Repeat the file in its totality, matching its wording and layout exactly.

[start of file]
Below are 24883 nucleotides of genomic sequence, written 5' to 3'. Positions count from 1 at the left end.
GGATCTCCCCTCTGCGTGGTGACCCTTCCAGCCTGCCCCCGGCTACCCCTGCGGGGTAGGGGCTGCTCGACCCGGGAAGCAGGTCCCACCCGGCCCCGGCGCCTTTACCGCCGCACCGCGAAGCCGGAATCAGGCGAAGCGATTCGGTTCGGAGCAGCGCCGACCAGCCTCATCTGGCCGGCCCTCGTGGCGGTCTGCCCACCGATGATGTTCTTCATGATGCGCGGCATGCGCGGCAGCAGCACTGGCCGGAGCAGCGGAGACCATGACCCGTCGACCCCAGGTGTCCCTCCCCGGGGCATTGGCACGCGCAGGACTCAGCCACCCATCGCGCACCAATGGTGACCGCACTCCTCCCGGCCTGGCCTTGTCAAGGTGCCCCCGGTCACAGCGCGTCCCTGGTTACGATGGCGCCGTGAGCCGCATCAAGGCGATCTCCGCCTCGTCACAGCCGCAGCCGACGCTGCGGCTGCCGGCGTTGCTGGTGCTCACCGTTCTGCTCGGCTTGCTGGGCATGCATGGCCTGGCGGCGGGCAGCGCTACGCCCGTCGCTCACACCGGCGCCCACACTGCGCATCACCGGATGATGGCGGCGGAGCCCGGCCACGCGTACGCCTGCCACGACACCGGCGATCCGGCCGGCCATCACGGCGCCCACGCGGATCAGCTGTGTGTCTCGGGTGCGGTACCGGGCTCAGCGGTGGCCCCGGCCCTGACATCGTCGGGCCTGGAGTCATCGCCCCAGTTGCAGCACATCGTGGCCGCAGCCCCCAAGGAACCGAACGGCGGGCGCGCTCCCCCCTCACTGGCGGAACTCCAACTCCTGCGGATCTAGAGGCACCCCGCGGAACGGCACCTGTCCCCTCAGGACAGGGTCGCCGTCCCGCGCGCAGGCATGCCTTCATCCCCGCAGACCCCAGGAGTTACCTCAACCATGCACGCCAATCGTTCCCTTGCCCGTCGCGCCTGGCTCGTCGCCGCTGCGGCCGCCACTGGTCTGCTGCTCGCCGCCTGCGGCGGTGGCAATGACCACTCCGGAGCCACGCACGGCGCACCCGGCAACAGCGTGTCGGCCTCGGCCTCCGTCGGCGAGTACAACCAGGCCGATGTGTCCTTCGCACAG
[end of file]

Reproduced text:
Below are 24883 nucleotides of genomic sequence, written 5' to 3'. Positions count from 1 at the left end.
GGATCTCCCCTCTGCGTGGTGACCCTTCCAGCCTGCCCCCGGCTACCCCTGCGGGGTAGGGGCTGCTCGACCCGGGAAGCAGGTCCCACCCGGCCCCGGCGCCTTTACCGCCGCACCGCGAAGCCGGAATCAGGCGAAGCGATTCGGTTCGGAGCAGCGCCGACCAGCCTCATCTGGCCGGCCCTCGTGGCGGTCTGCCCACCGATGATGTTCTTCATGATGCGCGGCATGCGCGGCAGCAGCACTGGCCGGAGCAGCGGAGACCATGACCCGTCGACCCCAGGTGTCCCTCCCCGGGGCATTGGCACGCGCAGGACTCAGCCACCCATCGCGCACCAATGGTGACCGCACTCCTCCCGGCCTGGCCTTGTCAAGGTGCCCCCGGTCACAGCGCGTCCCTGGTTACGATGGCGCCGTGAGCCGCATCAAGGCGATCTCCGCCTCGTCACAGCCGCAGCCGACGCTGCGGCTGCCGGCGTTGCTGGTGCTCACCGTTCTGCTCGGCTTGCTGGGCATGCATGGCCTGGCGGCGGGCAGCGCTACGCCCGTCGCTCACACCGGCGCCCACACTGCGCATCACCGGATGATGGCGGCGGAGCCCGGCCACGCGTACGCCTGCCACGACACCGGCGATCCGGCCGGCCATCACGGCGCCCACGCGGATCAGCTGTGTGTCTCGGGTGCGGTACCGGGCTCAGCGGTGGCCCCGGCCCTGACATCGTCGGGCCTGGAGTCATCGCCCCAGTTGCAGCACATCGTGGCCGCAGCCCCCAAGGAACCGAACGGCGGGCGCGCTCCCCCCTCACTGGCGGAACTCCAACTCCTGCGGATCTAGAGGCACCCCGCGGAACGGCACCTGTCCCCTCAGGACAGGGTCGCCGTCCCGCGCGCAGGCATGCCTTCATCCCCGCAGACCCCAGGAGTTACCTCAACCATGCACGCCAATCGTTCCCTTGCCCGTCGCGCCTGGCTCGTCGCCGCTGCGGCCGCCACTGGTCTGCTGCTCGCCGCCTGCGGCGGTGGCAATGACCACTCCGGAGCCACGCACGGCGCACCCGGCAACAGCGTGTCGGCCTCGGCCTCCGTCGGCGAGTACAACCAGGCCGATGTGTCCTTCGCACAG